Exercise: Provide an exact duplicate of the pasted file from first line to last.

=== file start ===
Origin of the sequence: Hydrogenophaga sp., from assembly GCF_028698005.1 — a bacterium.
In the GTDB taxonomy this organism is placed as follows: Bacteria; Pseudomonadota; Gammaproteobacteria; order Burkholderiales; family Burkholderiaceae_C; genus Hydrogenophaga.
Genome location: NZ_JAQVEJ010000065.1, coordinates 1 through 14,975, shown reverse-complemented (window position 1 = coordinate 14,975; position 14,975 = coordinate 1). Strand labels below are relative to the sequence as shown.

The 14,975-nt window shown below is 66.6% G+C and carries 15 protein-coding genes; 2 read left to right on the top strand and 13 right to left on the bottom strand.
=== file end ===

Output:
Origin of the sequence: Hydrogenophaga sp., from assembly GCF_028698005.1 — a bacterium.
In the GTDB taxonomy this organism is placed as follows: Bacteria; Pseudomonadota; Gammaproteobacteria; order Burkholderiales; family Burkholderiaceae_C; genus Hydrogenophaga.
Genome location: NZ_JAQVEJ010000065.1, coordinates 1 through 14,975, shown reverse-complemented (window position 1 = coordinate 14,975; position 14,975 = coordinate 1). Strand labels below are relative to the sequence as shown.

The 14,975-nt window shown below is 66.6% G+C and carries 15 protein-coding genes; 2 read left to right on the top strand and 13 right to left on the bottom strand.